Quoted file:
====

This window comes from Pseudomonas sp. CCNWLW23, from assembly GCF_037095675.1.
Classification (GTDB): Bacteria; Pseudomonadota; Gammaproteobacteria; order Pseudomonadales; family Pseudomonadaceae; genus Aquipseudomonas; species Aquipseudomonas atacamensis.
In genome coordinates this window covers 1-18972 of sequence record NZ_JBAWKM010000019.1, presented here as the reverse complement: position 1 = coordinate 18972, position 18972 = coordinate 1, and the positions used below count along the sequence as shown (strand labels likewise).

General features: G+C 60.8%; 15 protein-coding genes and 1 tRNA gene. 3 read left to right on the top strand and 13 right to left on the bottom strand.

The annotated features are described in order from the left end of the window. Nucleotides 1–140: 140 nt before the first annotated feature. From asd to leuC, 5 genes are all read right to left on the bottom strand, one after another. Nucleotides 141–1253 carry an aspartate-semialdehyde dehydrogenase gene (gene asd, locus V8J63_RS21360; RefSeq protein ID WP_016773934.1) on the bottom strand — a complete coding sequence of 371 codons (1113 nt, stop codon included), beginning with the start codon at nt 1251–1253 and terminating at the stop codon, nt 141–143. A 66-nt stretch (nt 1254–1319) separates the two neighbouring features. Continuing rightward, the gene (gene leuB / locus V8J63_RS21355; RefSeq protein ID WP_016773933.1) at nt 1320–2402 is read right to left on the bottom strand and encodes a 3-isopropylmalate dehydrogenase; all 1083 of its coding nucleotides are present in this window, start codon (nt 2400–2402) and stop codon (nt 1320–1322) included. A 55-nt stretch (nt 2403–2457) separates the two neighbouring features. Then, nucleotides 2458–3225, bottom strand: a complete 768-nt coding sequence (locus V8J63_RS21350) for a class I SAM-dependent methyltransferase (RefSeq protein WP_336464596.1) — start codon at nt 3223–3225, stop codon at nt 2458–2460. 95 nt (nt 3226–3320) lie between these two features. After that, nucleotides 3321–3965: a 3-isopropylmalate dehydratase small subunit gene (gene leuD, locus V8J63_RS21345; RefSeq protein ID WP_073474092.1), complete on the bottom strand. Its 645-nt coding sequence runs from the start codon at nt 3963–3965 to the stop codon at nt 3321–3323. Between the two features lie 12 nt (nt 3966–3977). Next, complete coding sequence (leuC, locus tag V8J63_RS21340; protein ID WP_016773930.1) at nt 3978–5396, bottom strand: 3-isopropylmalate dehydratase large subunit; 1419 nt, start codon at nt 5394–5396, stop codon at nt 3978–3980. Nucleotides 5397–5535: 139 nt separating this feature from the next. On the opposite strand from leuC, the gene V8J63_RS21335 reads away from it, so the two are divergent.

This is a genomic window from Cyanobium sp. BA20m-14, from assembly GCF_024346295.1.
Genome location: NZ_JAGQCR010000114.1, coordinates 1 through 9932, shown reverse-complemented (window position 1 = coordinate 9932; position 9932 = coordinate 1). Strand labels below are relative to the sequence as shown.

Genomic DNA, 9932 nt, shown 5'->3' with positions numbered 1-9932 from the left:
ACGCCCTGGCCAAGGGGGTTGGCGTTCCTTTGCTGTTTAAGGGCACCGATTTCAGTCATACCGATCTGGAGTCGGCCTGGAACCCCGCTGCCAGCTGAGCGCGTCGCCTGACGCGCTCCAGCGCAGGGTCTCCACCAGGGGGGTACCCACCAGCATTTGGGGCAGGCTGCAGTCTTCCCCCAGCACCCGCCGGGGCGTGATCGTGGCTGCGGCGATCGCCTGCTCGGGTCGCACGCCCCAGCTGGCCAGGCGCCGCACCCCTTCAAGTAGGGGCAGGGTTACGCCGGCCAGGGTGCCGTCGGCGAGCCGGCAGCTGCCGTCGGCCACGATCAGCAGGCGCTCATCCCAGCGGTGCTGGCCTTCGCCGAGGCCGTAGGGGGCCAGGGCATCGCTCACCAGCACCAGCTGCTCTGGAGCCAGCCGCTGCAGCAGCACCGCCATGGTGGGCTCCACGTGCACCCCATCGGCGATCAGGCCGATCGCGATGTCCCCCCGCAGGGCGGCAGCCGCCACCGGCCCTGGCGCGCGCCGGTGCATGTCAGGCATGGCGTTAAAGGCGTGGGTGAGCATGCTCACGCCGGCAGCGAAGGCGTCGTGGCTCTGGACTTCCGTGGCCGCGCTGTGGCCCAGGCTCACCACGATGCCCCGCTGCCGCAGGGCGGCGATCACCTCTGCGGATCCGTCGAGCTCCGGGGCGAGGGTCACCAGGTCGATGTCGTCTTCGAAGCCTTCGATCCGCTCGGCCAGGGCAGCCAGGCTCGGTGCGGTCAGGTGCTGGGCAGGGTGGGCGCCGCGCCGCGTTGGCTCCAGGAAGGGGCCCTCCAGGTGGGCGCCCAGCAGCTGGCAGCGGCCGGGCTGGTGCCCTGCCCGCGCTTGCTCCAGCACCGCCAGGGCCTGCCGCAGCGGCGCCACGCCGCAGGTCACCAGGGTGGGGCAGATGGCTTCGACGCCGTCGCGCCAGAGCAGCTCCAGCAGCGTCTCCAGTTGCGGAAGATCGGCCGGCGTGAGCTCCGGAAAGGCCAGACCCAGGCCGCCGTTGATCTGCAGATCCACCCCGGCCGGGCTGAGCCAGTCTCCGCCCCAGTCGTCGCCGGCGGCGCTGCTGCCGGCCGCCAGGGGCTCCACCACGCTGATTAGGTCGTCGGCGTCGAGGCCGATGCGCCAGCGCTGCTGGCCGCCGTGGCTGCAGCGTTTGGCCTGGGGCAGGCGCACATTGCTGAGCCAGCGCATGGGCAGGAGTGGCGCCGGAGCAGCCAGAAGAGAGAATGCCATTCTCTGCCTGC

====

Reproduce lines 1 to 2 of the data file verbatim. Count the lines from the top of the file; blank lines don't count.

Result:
This window comes from Pseudomonas sp. CCNWLW23, from assembly GCF_037095675.1.
Classification (GTDB): Bacteria; Pseudomonadota; Gammaproteobacteria; order Pseudomonadales; family Pseudomonadaceae; genus Aquipseudomonas; species Aquipseudomonas atacamensis.